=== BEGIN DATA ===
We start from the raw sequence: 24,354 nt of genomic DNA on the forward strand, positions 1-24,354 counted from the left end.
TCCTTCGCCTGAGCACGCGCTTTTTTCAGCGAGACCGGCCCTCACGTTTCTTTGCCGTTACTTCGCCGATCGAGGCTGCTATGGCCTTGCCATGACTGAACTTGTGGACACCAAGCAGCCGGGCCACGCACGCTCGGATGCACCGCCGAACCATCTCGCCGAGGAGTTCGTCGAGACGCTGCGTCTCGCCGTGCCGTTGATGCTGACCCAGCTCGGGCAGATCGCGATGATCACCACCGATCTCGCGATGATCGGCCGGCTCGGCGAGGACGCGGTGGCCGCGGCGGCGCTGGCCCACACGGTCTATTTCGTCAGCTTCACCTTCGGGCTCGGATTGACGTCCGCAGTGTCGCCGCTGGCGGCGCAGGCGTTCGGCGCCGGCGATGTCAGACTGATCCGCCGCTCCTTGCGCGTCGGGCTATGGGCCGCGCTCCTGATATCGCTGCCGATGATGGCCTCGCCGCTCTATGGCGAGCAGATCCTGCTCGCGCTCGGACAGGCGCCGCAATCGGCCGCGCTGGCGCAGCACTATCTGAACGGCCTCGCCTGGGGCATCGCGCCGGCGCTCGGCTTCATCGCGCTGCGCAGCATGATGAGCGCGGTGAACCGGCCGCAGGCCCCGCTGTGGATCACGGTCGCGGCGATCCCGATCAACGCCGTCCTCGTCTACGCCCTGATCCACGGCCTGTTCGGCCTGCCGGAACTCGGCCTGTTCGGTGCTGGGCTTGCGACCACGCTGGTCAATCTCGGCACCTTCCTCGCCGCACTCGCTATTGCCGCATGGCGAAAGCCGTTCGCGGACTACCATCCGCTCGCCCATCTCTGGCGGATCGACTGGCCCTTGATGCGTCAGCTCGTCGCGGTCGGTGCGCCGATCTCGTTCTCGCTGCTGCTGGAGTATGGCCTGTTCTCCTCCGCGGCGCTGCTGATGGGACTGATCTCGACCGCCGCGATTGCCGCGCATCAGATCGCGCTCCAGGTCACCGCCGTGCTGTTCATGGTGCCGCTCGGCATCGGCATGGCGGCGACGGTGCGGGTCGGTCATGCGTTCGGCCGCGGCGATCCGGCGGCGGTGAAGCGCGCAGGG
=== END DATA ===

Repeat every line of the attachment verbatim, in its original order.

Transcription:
We start from the raw sequence: 24,354 nt of genomic DNA on the forward strand, positions 1-24,354 counted from the left end.
TCCTTCGCCTGAGCACGCGCTTTTTTCAGCGAGACCGGCCCTCACGTTTCTTTGCCGTTACTTCGCCGATCGAGGCTGCTATGGCCTTGCCATGACTGAACTTGTGGACACCAAGCAGCCGGGCCACGCACGCTCGGATGCACCGCCGAACCATCTCGCCGAGGAGTTCGTCGAGACGCTGCGTCTCGCCGTGCCGTTGATGCTGACCCAGCTCGGGCAGATCGCGATGATCACCACCGATCTCGCGATGATCGGCCGGCTCGGCGAGGACGCGGTGGCCGCGGCGGCGCTGGCCCACACGGTCTATTTCGTCAGCTTCACCTTCGGGCTCGGATTGACGTCCGCAGTGTCGCCGCTGGCGGCGCAGGCGTTCGGCGCCGGCGATGTCAGACTGATCCGCCGCTCCTTGCGCGTCGGGCTATGGGCCGCGCTCCTGATATCGCTGCCGATGATGGCCTCGCCGCTCTATGGCGAGCAGATCCTGCTCGCGCTCGGACAGGCGCCGCAATCGGCCGCGCTGGCGCAGCACTATCTGAACGGCCTCGCCTGGGGCATCGCGCCGGCGCTCGGCTTCATCGCGCTGCGCAGCATGATGAGCGCGGTGAACCGGCCGCAGGCCCCGCTGTGGATCACGGTCGCGGCGATCCCGATCAACGCCGTCCTCGTCTACGCCCTGATCCACGGCCTGTTCGGCCTGCCGGAACTCGGCCTGTTCGGTGCTGGGCTTGCGACCACGCTGGTCAATCTCGGCACCTTCCTCGCCGCACTCGCTATTGCCGCATGGCGAAAGCCGTTCGCGGACTACCATCCGCTCGCCCATCTCTGGCGGATCGACTGGCCCTTGATGCGTCAGCTCGTCGCGGTCGGTGCGCCGATCTCGTTCTCGCTGCTGCTGGAGTATGGCCTGTTCTCCTCCGCGGCGCTGCTGATGGGACTGATCTCGACCGCCGCGATTGCCGCGCATCAGATCGCGCTCCAGGTCACCGCCGTGCTGTTCATGGTGCCGCTCGGCATCGGCATGGCGGCGACGGTGCGGGTCGGTCATGCGTTCGGCCGCGGCGATCCGGCGGCGGTGAAGCGCGCAGGG